Thursday, July 01, 2010

Finding Light at the End of the Tunnel

by Daniel L. Bennett

The Supreme Court recently ruled 5-4 in in favor of the defendant in the case, Christian Legal Society v. Martinez. A brief background on the case:
The case...involves a small Christian group at Hastings College of Law, a part of the California State University system. In 2004, the college refused to register the CLS chapter as an official student organization because, its officers were told, its bylaws are in violation of the college's non-discrimination policy -- specifically, its religion and sexual orientation clauses. Each member is required to sign a "Statement of Faith" affirming belief in a number of Christian tenets, including the Bible as "the inspired Word of God." In accordance with the organization's national policy, the bylaws also state that "unrepentant participation in or advocacy of a sexually immoral lifestyle" -- that is, any sexual conduct outside heterosexual marriage -- can be a disqualification from membership.
According to Inside Higher Ed:
The majority held that the exact issue was whether or not CLS could exclude members who did not conform to the group’s core beliefs: “In the view of petitioner Christian Legal Society (CLS), an accept-all-comers policy impairs its First Amendment rights to free speech, expressive association, and free exercise of religion by prompting it, on pain of relinquishing the advantages of recognition, to accept members who do not share the organization’s core beliefs about religion and sexual orientation.
Now, I'll leave analysis of the case to others more well versed in the law and discrimination than myself, but I wanted to touch on a possible light at the end of the tunnel. According to Cal Thomas:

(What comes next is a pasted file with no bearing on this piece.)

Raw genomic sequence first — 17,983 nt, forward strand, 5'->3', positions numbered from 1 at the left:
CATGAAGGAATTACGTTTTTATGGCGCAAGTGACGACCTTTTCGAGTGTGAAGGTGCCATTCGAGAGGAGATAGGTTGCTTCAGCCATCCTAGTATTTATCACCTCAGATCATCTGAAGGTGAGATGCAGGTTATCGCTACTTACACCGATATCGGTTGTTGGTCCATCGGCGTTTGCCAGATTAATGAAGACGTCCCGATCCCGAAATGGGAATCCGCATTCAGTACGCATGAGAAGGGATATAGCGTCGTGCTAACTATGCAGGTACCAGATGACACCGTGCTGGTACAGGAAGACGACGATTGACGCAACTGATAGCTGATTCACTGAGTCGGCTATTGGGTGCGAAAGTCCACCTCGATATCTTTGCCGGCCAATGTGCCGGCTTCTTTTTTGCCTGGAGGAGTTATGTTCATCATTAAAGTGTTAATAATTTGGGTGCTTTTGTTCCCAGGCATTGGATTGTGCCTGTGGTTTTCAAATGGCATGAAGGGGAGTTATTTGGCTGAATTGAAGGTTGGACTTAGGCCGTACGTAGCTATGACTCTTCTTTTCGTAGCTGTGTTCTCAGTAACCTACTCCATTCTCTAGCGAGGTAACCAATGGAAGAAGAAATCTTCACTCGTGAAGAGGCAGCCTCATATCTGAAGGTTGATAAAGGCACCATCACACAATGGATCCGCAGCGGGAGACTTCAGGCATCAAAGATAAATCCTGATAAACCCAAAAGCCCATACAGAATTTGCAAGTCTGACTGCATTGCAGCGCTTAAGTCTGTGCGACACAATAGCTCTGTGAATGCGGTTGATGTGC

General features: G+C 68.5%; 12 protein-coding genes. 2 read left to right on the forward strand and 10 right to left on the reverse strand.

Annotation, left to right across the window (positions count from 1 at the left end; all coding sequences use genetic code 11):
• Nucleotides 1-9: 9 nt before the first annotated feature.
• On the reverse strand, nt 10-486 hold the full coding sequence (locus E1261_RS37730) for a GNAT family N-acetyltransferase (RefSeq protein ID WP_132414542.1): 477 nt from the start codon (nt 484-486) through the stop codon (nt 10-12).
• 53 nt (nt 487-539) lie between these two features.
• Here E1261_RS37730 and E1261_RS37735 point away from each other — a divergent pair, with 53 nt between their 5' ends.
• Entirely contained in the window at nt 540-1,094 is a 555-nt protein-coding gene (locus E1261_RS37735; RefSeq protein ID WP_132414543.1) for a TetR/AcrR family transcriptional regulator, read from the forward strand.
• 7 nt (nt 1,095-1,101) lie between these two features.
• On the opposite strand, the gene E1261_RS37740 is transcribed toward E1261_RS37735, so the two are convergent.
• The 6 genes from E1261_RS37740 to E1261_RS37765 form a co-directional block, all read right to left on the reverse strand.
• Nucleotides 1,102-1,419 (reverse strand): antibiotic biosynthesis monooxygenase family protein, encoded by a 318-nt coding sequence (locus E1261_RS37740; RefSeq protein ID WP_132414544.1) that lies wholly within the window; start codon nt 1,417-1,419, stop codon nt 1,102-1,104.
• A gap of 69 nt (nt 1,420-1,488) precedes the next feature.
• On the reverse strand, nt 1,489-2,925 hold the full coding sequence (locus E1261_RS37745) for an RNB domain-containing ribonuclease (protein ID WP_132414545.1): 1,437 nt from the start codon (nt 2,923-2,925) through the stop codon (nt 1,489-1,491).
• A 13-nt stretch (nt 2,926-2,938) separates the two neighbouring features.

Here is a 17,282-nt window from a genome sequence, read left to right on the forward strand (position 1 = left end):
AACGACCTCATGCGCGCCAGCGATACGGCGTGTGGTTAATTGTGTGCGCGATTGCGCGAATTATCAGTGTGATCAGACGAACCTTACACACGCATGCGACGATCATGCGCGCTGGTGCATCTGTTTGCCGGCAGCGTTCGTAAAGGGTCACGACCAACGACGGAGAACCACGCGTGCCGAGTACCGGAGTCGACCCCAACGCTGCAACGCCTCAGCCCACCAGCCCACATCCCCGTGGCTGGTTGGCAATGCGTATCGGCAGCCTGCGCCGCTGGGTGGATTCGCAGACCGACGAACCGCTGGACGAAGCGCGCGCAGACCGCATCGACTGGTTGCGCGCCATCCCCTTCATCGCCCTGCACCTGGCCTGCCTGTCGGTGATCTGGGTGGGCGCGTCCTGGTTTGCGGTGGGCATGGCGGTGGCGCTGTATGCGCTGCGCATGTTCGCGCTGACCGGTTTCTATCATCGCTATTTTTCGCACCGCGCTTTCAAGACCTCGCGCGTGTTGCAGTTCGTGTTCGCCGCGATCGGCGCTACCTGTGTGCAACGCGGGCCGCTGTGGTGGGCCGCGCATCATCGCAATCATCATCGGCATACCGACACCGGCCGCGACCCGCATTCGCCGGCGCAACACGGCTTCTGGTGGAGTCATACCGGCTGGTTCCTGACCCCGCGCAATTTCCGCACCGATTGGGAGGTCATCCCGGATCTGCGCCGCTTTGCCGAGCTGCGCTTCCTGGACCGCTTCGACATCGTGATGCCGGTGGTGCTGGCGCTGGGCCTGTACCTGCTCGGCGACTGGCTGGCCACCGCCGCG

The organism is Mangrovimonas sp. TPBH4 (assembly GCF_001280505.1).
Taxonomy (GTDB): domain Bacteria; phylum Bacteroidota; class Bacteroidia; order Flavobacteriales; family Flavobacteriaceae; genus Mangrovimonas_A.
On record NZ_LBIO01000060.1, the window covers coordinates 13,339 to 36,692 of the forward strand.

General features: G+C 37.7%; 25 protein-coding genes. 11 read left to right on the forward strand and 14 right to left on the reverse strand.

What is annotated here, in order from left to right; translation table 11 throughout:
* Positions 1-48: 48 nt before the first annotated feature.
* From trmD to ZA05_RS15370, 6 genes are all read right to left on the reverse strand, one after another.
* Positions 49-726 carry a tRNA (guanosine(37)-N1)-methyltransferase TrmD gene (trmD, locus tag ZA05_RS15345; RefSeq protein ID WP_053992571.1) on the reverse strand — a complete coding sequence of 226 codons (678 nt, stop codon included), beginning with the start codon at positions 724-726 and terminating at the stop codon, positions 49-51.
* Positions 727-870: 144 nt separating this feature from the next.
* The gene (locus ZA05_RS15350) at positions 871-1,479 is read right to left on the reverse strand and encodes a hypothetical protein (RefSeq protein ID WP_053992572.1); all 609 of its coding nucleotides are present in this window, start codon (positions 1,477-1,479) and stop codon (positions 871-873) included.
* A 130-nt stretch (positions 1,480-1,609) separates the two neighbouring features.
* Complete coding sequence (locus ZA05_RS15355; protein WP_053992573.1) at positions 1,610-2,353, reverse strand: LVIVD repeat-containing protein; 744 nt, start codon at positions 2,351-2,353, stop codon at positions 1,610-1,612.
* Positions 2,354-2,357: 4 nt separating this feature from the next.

The Court's ruling that a public university is not required to subsidize campus groups it considers discriminatory.

[In writing the majority opinion, Justice Ginsburg defended the school's policy, stating that it] "ensures that no Hastings student is forced to fund a group that would reject her as a member."
Ok great, so now that it is no longer required that students or the public subsidize a group that does not accept all comers, we can make some progress on reforming the atrocity that is intercollegiate athletics (ICA). In a recent report, CCAP found that, among other things, funding for intercollegiate athletics (ICA) is often diverted from traditional academic purposes, in effect imposing a tax on students to subsidize sports, and that the tax is highly regressive and unequal in nature, with the relatively poor institutions and students bearing more of the cost burden for ICA than the rich.

In other words, the public and students are being forced to fund groups that do not accept all comers as members. And why doesn't the football or basketball team allow any student with the desire to join the team? Presumably because not everyone has the athletic talent to compete at the collegiate level. So let's deny college sports teams university and public funding, as well as the use of college facilities and resources, unless they allow everyone who wishes to join to do so, regardless of their talent or fit for the group. While we're at it, why don't we allow anyone who wants to join the honor's society to do so, regardless of their academic achievement. The possibilities are endless with the precedent set in this case.

Perhaps the real reform is to require that all student groups, teams and organizations be self-supporting and that the use of university resources should require some sort of user fee. We could then remove all of this miscellaneous junk fees that colleges charge and move to a fee-for-service schedule that only charges those who make use of the facilities and/or services. In other words, a de-conglomeration of the university and its bundling of services. In such a model, groups could collect a membership fee or do other forms of fundraising, which many groups already do. They may have to charge a higher fee without the subsidies, but students would have more money freed up for discretionary use due to the abandonment of the mandatory junk fees that amount to a tax on all students for redistribution that subsidizes the activities of a smaller number of students who participate in campus groups.

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